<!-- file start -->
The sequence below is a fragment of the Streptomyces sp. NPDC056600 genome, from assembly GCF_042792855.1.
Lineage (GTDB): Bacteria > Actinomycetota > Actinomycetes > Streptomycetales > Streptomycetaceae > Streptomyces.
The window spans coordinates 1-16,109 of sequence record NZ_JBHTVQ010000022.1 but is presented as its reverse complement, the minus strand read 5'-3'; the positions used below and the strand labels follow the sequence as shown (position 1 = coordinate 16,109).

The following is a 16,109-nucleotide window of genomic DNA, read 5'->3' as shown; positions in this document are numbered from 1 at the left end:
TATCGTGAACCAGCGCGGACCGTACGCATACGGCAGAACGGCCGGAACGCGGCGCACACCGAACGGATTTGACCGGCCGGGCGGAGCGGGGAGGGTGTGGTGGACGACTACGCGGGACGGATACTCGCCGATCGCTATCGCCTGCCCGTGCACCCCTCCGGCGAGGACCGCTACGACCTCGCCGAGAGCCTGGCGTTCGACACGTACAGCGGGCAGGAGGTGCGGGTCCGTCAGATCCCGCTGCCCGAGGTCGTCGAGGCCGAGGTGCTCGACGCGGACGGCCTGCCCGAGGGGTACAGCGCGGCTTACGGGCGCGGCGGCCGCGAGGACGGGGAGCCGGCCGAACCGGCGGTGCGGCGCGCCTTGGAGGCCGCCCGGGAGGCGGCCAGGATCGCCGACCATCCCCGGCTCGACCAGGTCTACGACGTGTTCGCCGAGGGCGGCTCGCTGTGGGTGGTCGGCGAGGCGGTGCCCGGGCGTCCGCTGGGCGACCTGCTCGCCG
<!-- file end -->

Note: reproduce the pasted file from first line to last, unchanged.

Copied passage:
The sequence below is a fragment of the Streptomyces sp. NPDC056600 genome, from assembly GCF_042792855.1.
Lineage (GTDB): Bacteria > Actinomycetota > Actinomycetes > Streptomycetales > Streptomycetaceae > Streptomyces.
The window spans coordinates 1-16,109 of sequence record NZ_JBHTVQ010000022.1 but is presented as its reverse complement, the minus strand read 5'-3'; the positions used below and the strand labels follow the sequence as shown (position 1 = coordinate 16,109).

The following is a 16,109-nucleotide window of genomic DNA, read 5'->3' as shown; positions in this document are numbered from 1 at the left end:
TATCGTGAACCAGCGCGGACCGTACGCATACGGCAGAACGGCCGGAACGCGGCGCACACCGAACGGATTTGACCGGCCGGGCGGAGCGGGGAGGGTGTGGTGGACGACTACGCGGGACGGATACTCGCCGATCGCTATCGCCTGCCCGTGCACCCCTCCGGCGAGGACCGCTACGACCTCGCCGAGAGCCTGGCGTTCGACACGTACAGCGGGCAGGAGGTGCGGGTCCGTCAGATCCCGCTGCCCGAGGTCGTCGAGGCCGAGGTGCTCGACGCGGACGGCCTGCCCGAGGGGTACAGCGCGGCTTACGGGCGCGGCGGCCGCGAGGACGGGGAGCCGGCCGAACCGGCGGTGCGGCGCGCCTTGGAGGCCGCCCGGGAGGCGGCCAGGATCGCCGACCATCCCCGGCTCGACCAGGTCTACGACGTGTTCGCCGAGGGCGGCTCGCTGTGGGTGGTCGGCGAGGCGGTGCCCGGGCGTCCGCTGGGCGACCTGCTCGCCG